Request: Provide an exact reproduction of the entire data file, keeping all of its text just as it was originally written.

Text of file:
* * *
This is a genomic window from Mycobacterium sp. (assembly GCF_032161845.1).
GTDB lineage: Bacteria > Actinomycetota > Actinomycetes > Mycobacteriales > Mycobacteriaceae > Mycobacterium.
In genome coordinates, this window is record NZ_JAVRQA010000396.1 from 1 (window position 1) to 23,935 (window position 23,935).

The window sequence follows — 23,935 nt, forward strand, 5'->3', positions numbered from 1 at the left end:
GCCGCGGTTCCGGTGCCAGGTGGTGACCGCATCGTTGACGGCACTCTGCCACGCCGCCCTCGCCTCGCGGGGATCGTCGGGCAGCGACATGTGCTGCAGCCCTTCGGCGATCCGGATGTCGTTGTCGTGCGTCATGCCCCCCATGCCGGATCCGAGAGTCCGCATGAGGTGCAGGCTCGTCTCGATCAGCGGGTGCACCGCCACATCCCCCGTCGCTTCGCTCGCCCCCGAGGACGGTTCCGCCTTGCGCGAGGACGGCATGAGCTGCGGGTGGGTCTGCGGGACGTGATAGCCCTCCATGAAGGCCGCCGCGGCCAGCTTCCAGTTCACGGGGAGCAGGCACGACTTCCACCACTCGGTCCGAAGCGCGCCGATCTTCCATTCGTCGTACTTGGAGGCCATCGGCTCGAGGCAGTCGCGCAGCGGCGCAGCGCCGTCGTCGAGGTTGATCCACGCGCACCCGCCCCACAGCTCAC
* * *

This is a genomic window from Mycobacterium sp. (assembly GCF_032161845.1).
GTDB lineage: Bacteria > Actinomycetota > Actinomycetes > Mycobacteriales > Mycobacteriaceae > Mycobacterium.
In genome coordinates, this window is record NZ_JAVRQA010000396.1 from 1 (window position 1) to 23,935 (window position 23,935).

The window sequence follows — 23,935 nt, forward strand, 5'->3', positions numbered from 1 at the left end:
GCCGCGGTTCCGGTGCCAGGTGGTGACCGCATCGTTGACGGCACTCTGCCACGCCGCCCTCGCCTCGCGGGGATCGTCGGGCAGCGACATGTGCTGCAGCCCTTCGGCGATCCGGATGTCGTTGTCGTGCGTCATGCCCCCCATGCCGGATCCGAGAGTCCGCATGAGGTGCAGGCTCGTCTCGATCAGCGGGTGCACCGCCACATCCCCCGTCGCTTCGCTCGCCCCCGAGGACGGTTCCGCCTTGCGCGAGGACGGCATGAGCTGCGGGTGGGTCTGCGGGACGTGATAGCCCTCCATGAAGGCCGCCGCGGCCAGCTTCCAGTTCACGGGGAGCAGGCACGACTTCCACCACTCGGTCCGAAGCGCGCCGATCTTCCATTCGTCGTACTTGGAGGCCATCGGCTCGAGGCAGTCGCGCAGCGGCGCAGCGCCGTCGTCGAGGTTGATCCACGCGCACCCGCCCCACAGCTCAC